This was a kind of life I knew solely from old movies. Some mornings I would litter my bed with wadded-up tissue and wait for my mother to wake me for school. Then, coughing, I’d point to the tissue. Upon witnessing my Camille, my mother would, most often, jam a thermometer down my throat, but there were other mornings when she didn’t feel like fighting. Instead, she’d tell me, “Fine, stay home. But you are not to leave the house while I’m at work. You hear me? You leave this house and I’ll hunt you down. And don’t answer the door, neither. And don’t bother your sister when she gets home from dance. She’s got to rehearse. And no cookies and no ice cream. Do some exer-cise. You get hungry, there’s carrot sticks in the fridge.”

 

As soon as I had the house to myself, with my parents at work and my charming sister at charm school, I parked myself—with ice cream and cook-ies—in front of the TV. And for the next five hours, I went where Hollywood took me, where men wore black tie and women glided across crowded ball-rooms, laughter trilling behind them. But then, all too quickly, it was four o’clock and my mother was home from the school where she was secretary to the principal. I could hear her car crunching over the gravel drive and I hurried back to my room, collapsing on my bed in a melodramatic heap.

 

Every day, as soon as my mother walked in the door, she had two drinks. One while standing in the kitchen, her purse still swinging from her forearm, and the second with a cigarette as she sat in the living room, slipping off her shoes and jewelry. This was her decompress time, and both my sister and I knew not to disturb her. Instead, I lay still in my bed, my eyes closed tight, dreaming of a mansion with marble floors and a butler to answer the door and champagne bubbling from fountains …

 

And when finally I awoke (from a long, deep sleep), that’s exactly what had happened. There I was, little old Teddy Sears from Holly Hills, Michigan, living in a twelve-room apartment at the top of River House in the middle of Man-hattan. I had to pinch myself. Me, sleeping in a Regency bed, complete with an ornately carved headboard. And Flemish tapestries on the walls, and a water-color by Gainsborough. It was all too much. There was fresh coffee on a break-fast tray, and a vase of pink hydrangea in a celadon jade vase. I could hardly believe my own reflection in the George III gilt wood mirror. The sun so bright, it dazzled the oriental carpet. I rose and stood by the window, gazing out onto the East River. Marveling that I was here. Here where I belonged, here at home, at long last.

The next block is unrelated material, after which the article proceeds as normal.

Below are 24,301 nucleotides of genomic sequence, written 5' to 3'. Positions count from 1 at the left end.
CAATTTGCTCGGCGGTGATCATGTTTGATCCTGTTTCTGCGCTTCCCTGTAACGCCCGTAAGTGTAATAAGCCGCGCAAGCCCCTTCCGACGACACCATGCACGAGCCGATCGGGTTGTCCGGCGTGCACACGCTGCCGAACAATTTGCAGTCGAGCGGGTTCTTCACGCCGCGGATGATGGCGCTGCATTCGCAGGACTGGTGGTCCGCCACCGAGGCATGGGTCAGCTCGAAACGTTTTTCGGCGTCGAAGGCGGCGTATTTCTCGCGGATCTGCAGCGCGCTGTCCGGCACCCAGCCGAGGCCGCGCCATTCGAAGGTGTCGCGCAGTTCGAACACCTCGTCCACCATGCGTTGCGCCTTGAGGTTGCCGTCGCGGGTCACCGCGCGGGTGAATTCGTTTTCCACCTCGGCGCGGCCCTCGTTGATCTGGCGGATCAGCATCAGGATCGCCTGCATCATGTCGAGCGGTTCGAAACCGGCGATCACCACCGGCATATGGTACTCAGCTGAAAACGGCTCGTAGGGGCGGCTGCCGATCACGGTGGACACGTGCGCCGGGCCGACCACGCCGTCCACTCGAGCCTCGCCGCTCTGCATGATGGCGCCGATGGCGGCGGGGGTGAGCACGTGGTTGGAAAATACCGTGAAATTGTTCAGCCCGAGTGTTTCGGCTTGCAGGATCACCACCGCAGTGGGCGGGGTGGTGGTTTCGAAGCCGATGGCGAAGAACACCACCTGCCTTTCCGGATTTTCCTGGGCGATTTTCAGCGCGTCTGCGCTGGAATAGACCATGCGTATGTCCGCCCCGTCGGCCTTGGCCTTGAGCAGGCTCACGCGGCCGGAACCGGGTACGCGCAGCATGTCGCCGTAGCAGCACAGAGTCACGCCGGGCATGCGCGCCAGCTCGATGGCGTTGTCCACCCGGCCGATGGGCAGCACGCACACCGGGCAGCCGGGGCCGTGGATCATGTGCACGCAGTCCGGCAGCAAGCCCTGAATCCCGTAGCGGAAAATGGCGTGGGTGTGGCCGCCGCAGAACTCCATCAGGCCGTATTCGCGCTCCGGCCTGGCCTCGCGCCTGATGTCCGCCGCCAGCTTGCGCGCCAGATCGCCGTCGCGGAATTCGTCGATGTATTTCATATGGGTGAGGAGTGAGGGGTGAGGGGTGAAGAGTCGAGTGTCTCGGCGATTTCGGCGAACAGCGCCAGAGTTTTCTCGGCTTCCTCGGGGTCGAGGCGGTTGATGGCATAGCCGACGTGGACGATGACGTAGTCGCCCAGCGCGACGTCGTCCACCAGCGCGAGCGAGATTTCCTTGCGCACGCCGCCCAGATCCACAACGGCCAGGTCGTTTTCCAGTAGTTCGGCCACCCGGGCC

Of course, this transformation had not happened overnight. It wasn’t as if I’d awoken in Oz wearing ruby red slippers. Rather it had been a journey, a years-long journey, with a great deal of clawing and climbing. It had taken nearly everything I had to get this river view. And looking out onto the choppy water, I couldn’t help but think of those who had tried to scale Manhattan’s heights—only to wind up at river’s bottom, their feet shod in concrete. Harold had always said it was a deceptive river, deeper than you’d expect, with deadly rip currents. “Treacherous,” he used to say, “just like Manhattan. You’re not careful, it’ll chew you up. But not me; I’m a survivor.” Well, not actually, he wasn’t—not any longer. Now it was I living at River House. Not that the apart-ment had changed much—save for a few less pink quartz Ming trees sold to Christies. Amazing what you got for a couple Chinese artifacts these days.

 

And to think that once upon a time, I’d never heard of River House. Harold always said it was the preeminent Manhattan address. But there was much I hadn’t known back then, and much that Harold had taught me. Harold Arm-strong was a Wasp, one of those old school, blue blood Wasps. As he liked to say, it didn’t much matter who came over on the Mayflower when it was your family who built the ships.

 

In those last years before commercial aviation, Harold had traveled the world on yachts and ocean liners. He had albums filled with photographs that reminded me of the movies I adored. Back then, back in the thirties, Harold had been a fresh-faced youth, his thatch of flaxen hair combed off his forehead. Which was how Harold always wore his hair, right to the end: combed back and cut tight, with a razor-sharp part. Only the color had changed, from flaxen to snow-white.

 

And dogs, he liked dogs, especially French standard poodles—always in black, and every one named Zippy. After Zippy I, there was Zippy II and Zippy III, because, the thing was, Harold’s poodles were prone to seizures. One minute yapping for food, the next dead on their backs. Poor Harold had as much luck with dogs as he did with boys. But it was all going to be different with me; that’s what he thought, and so did I.